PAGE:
Gartner IT Infrastructure & Operations Management Summit Recap

As the Gartner IT Infrastructure & Operations Management Summit comes to a close, I took a few minutes to reflect on some of the excellent sessions I attended while in Orlando this week. 

IT Service Management 
As the product manager, I am responsible for the IT Service Management (ITSM) capability within our platform – so I tried to attend as many sessions on IT Service Management as possible.  I found the both the IT Service Management Strategic Road Map session and the I&O Leaders’ Guide to the IT Service Management Unified Framework session challenged my view of IT services.  I, like many operations folks, tend to think of services in terms of how they align to specific technologies.  Email is always my go-to example. However, as I scoured the slides of the presentations, I realized that I recognized none of the services. 

According to Gartner Analyst Suzanne Adnams, you actually shouldn’t reference specific technologies in your IT Service Catalog. What? Puzzled by this statement, I cornered Suzanne between sessions to ask, “Where does my email service belong?”  She assured me that looking at services from the technology perspective was common, but went on to challenge me to think about it from a business perspective.  It seems a Collaboration Service is more business value-oriented, and it certainly encompasses more than just email. 

Debra Curtis challenged another concept in my view of IT services: that each service should be independent on all other services. Well then, I wondered, where do the directory services belong? Wouldn’t a Collaboration and Workplace service require the ability for a user to log in? I later learned that this is not always possible; hence the reason that each service should be independent of all others. Clearly, my past work in IT Operations is starkly different from this new age of business value-oriented services.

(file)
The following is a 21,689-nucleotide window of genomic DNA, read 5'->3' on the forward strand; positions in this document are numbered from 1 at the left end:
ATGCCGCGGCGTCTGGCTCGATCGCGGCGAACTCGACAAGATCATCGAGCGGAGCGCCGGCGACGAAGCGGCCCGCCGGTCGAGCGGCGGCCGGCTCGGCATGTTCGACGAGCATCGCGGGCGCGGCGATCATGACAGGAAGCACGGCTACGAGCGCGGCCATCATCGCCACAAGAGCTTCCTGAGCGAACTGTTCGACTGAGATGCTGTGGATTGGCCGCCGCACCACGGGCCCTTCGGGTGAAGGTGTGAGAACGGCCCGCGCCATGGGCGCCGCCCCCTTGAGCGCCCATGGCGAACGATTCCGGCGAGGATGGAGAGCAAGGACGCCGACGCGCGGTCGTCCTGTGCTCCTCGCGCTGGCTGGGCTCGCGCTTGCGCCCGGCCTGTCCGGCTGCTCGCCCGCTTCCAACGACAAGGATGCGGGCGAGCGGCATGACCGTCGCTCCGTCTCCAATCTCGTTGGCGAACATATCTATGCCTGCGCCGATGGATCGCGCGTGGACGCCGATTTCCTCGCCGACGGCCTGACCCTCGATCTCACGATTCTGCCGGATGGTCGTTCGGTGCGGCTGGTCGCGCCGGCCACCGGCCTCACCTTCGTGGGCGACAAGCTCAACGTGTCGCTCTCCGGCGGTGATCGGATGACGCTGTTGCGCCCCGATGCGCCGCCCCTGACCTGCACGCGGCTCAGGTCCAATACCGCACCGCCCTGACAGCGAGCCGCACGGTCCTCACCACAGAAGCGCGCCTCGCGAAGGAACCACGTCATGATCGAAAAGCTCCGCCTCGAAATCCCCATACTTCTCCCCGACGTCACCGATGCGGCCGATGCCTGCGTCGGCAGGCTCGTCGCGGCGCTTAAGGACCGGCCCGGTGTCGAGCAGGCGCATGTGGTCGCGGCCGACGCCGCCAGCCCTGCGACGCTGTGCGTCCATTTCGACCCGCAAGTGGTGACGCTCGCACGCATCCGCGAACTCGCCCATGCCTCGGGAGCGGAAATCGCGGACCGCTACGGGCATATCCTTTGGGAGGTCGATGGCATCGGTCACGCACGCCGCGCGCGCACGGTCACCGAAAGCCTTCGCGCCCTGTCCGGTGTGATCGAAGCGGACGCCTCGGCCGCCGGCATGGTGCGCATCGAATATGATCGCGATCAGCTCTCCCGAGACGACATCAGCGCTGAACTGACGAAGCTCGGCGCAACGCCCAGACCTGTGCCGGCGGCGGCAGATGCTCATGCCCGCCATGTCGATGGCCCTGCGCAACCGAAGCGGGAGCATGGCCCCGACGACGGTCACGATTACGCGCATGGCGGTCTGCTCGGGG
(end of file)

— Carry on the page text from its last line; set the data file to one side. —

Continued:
Networking Sessions 
The networking sessions proved extremely valuable because they provided an open forum for attendees to discuss various topics. There was no Gartner moderator in the room, just a bunch of tables and a lot of spontaneous collaboration. For example, during the Cloud Performance discussion I attended, it was clear that many of us shared a common concern: is it us, or is it them? The ability to quickly determine whether a problem occurred while inside the cloud or during transit to the cloud is crucial when one is evaluating the scope of the issue. 

Another concern was how to manage the managed service providers (MSP’s), which led to a great discussion on Service Level Agreements (SLA’s). As one of the few vendors in the room, as well as one that happened to do monitoring of the hybrid cloud, I encouraged them to “trust, but verify!” 

Track Sessions 
Now, as a vendor, I could not pass up the opportunity to attend the track sessions related to our business.  Jonah Kowall’s session entitled The Elusive Promise of Unified Monitoring was particularly satisfying.  During his presentation, he showed this road sign:   
Unified Monitoring Road Sign

Imagine my surprise when I saw this; this is exactly what ScienceLogic has been saying for more than 10 years: agentless, multitenant, API, integration, etc.  Of the thirteen items he listed, ScienceLogic does them ALL. I can’t deny that I felt a bit like a ‘proud daddy’ when ScienceLogic was listed in his presentation as one of the leading Unified Monitoring vendors.  All I can say is, “Thanks, Jonah! We think so too.” 
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